In this week’s roundup I address the issue of succession planning. Please pay attention, There will be a pop quiz. (Or not.)
As a talent acquisition professional (“recruiter” is so yesterday), your role in succession planning and workforce management is indirect, even if it falls on your shoulders to only source and present candidates who are the absolute best at doing the job for which you have a req.
Stick with me here for a minute as we walk through this hiring and succession moraine to reach the point where you will agree that the best plan is to fill promotions purely at random, while discovering that you and your colleagues are the only ones in the organization hiring people who must convince you they actually can do the available job.
Now, about that req that lands on your desk: it embodies the dreams of the hiring manager who lists skills, experience, and achievements no earthly human possesses. But still you find the three or four or five people who not only fit the req to a T, but who have shining personalities and abilities the hiring manager dared not even hope for.
It isn’t long before that hire makes the hiring manager look so good that when the director job opens up, the manager is promoted. That’s the nature of the meritocracy most companies profess to follow.
So now your talented candidate who has done so well at the job you specifically sourced them for is promoted into the manager’s slot. In a year, your shining star is gone (or maybe it’s the former manager who became a director who’s gone), having failed at a job for which they were not hired.
That’s the Peter Principle at work. We promote people until they reach the level of their greatest incompetence. Once they no longer merit promotion (based on success in their current job), they remain at the position until they leave or perform so poorly they get fired.
Basing a succession plan on merit and nothing more, means that over time, the most important company management jobs will be occupied by people who did really well at the job one or two rungs down. More than a few studies have demonstrated that promoting based on success in the current job leads to a reduction in corporate efficiency.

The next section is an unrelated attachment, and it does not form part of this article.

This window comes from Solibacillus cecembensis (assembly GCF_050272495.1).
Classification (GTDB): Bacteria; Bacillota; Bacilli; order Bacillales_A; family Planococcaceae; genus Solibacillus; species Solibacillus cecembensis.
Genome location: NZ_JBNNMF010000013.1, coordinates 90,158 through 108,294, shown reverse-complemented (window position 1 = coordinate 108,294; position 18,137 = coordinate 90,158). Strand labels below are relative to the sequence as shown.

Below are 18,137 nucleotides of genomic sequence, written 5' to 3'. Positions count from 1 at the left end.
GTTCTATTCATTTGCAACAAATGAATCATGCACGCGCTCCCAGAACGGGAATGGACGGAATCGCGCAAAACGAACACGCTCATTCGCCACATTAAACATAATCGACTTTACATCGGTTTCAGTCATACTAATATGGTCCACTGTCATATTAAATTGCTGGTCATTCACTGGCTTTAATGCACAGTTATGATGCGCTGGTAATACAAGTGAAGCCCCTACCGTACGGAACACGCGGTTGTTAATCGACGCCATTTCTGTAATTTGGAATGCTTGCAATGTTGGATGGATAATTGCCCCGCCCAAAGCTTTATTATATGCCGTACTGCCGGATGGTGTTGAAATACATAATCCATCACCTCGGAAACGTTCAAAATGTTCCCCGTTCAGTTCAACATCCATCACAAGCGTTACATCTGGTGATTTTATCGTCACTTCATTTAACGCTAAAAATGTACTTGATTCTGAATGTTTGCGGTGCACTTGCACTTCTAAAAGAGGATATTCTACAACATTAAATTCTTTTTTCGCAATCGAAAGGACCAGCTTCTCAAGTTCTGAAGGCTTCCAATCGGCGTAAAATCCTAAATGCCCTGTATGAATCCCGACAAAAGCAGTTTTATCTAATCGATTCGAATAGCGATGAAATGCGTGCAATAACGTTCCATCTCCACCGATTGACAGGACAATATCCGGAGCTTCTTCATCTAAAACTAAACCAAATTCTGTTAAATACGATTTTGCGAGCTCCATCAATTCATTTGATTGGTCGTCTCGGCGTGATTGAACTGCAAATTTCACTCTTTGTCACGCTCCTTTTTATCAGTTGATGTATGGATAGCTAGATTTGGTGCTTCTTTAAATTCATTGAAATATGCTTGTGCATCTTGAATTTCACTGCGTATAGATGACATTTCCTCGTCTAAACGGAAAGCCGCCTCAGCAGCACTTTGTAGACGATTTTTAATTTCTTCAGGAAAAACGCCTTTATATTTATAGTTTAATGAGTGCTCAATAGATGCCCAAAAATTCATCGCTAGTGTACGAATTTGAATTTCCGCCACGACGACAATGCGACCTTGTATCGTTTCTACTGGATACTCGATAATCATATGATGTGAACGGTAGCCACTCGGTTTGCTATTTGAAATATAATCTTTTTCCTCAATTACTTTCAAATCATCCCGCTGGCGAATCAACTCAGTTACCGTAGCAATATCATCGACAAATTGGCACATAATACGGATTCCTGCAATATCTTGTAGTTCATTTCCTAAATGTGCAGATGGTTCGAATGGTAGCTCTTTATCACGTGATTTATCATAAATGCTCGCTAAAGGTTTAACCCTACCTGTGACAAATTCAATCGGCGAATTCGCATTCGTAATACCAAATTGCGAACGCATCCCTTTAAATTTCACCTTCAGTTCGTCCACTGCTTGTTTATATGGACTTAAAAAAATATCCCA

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Recognizing that as the natural consequence of the Peter Principle, researchers at the Universit´a di Catania in Italy tried some alternative methods of promoting individuals to see what would happen. Using computer simulations (hey, it’s how they test new drugs, design planes, and plan for terrorist attacks), they discovered that if they promoted people purely at random that got better results and improved company efficiency.
..the strategy of promoting the best (workers) induces a rapid decrease of efficiency, while it works well only if members would ideally maintain their competence at each level, an hypothesis that, although in agreement with common sense, seems in practice very unrealistic in the majority of the real situations. On the other hand we obtained the counterintuitive result that the best strategies for improving, or at least for not diminishing, the efficiency of an organization … are those of promoting an agent at random or of randomly alternating the promotion of the best and the worst members. We think that these results could be useful to guide the management of large real hierarchical systems of different natures and in different fields.
One last word before you go shrugging off the results. Two management professors at the University of Texas came to a similar conclusion when they looked at four different promotional schemes:
The newly promoted may actually suffer from poorer performance in their new positions due to outdated memories and knowledge building processes. Thus, there is this irony: promotion of best performers may actually degrade the overall organizational performance, when compared with just promoting a random member of the group.
My work here is done.